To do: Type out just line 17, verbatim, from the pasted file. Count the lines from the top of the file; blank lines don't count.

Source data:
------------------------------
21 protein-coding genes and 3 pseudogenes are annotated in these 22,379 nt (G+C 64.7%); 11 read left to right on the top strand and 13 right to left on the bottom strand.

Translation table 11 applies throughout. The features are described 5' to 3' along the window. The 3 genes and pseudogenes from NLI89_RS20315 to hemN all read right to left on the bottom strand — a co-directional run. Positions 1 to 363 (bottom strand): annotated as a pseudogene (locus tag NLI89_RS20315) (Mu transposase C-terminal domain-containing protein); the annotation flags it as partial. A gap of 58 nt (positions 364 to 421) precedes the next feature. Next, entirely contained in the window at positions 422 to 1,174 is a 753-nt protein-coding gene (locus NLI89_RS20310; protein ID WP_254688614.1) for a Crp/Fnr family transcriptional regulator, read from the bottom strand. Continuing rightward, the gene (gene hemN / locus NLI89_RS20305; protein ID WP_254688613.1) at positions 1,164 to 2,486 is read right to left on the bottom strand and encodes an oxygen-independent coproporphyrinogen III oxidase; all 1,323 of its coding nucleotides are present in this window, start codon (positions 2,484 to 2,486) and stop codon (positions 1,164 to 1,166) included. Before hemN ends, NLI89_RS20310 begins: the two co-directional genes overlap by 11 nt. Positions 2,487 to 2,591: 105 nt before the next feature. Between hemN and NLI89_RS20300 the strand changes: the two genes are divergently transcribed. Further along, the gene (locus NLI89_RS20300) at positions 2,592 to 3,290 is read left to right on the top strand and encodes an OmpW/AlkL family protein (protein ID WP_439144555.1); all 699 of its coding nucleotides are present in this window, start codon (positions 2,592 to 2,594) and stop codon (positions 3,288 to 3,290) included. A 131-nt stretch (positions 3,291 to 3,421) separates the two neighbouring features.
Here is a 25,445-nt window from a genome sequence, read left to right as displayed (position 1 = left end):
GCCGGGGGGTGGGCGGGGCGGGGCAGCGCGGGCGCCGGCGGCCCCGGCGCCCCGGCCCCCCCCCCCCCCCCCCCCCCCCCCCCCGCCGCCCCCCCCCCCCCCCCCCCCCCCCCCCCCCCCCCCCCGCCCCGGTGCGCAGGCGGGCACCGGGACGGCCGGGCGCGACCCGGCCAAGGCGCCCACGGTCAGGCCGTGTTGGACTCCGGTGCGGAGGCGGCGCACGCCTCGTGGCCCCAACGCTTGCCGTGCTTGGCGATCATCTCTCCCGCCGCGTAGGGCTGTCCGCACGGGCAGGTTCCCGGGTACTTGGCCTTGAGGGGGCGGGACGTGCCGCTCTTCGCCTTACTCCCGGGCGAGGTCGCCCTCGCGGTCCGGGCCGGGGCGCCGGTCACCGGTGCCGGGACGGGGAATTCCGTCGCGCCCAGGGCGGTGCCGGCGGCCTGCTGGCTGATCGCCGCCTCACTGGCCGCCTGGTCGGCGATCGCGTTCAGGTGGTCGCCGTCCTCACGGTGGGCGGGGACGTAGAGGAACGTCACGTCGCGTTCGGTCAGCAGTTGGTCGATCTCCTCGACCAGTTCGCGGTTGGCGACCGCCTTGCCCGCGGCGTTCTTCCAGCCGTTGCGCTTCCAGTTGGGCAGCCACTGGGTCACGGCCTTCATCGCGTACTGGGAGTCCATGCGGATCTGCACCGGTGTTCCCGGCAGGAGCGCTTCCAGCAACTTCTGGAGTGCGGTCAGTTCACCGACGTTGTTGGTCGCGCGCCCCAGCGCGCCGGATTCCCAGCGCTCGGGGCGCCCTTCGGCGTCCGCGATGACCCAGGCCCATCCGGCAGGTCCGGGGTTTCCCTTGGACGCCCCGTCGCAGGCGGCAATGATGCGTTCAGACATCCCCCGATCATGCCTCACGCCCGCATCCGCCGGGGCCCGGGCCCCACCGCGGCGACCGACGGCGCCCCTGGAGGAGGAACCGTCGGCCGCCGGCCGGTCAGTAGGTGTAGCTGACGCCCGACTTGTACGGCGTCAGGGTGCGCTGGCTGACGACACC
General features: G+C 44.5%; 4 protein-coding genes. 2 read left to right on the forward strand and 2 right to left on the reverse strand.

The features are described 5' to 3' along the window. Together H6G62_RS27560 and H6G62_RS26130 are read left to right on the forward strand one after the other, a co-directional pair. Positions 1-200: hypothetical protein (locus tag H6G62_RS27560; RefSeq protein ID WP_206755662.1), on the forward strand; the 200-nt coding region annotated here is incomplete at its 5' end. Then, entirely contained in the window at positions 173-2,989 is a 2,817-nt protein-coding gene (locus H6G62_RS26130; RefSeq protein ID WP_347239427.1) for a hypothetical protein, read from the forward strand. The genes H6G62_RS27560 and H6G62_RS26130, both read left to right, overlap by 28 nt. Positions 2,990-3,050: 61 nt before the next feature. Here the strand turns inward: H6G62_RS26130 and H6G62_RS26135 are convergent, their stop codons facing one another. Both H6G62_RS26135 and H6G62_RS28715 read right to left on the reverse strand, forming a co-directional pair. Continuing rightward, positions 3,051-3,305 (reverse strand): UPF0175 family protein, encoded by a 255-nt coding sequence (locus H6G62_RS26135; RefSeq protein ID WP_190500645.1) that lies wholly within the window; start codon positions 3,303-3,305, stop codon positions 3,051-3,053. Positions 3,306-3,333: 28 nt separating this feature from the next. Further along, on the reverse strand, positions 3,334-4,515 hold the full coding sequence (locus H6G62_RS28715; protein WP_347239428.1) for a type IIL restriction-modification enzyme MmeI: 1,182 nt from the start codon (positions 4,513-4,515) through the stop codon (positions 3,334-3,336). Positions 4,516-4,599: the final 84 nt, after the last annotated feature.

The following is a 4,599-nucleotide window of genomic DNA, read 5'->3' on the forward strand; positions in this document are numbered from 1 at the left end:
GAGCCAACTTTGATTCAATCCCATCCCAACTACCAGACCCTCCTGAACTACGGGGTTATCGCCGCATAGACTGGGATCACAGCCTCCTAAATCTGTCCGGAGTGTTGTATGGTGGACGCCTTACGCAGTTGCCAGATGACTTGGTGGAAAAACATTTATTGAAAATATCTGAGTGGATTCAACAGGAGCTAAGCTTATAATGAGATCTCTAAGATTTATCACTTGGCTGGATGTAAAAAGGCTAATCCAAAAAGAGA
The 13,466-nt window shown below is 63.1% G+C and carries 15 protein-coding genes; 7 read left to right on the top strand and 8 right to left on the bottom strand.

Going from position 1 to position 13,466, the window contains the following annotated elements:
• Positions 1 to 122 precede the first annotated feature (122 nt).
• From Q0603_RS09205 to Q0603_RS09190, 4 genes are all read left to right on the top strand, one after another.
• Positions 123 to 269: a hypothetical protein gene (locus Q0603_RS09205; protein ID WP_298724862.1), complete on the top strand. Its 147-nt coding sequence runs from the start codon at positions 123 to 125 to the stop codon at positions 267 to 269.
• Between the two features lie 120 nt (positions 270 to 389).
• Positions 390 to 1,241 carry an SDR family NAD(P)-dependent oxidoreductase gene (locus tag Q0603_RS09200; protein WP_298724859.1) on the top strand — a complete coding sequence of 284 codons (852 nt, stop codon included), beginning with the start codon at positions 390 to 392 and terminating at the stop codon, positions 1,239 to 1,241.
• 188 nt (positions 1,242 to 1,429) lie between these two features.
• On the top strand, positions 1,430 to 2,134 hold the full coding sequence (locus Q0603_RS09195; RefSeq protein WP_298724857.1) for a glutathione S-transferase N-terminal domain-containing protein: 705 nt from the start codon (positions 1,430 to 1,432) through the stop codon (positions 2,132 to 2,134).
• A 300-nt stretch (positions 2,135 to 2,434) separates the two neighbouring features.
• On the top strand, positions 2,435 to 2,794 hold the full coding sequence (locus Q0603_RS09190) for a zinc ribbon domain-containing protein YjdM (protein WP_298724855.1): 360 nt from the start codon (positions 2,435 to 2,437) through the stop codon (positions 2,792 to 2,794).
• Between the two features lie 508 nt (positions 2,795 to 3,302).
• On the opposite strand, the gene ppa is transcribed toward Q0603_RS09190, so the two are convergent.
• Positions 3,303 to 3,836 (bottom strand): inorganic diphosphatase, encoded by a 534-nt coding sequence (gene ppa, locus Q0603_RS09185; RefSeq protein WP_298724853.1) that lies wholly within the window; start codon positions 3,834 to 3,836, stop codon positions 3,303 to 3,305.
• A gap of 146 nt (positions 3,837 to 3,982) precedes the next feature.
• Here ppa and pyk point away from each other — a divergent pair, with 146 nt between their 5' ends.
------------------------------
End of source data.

• On the top strand, positions 1,430 to 2,134 hold the full coding sequence (locus Q0603_RS09195; RefSeq protein WP_298724857.1) for a glutathione S-transferase N-terminal domain-containing protein: 705 nt from the start codon (positions 1,430 to 1,432) through the stop codon (positions 2,132 to 2,134).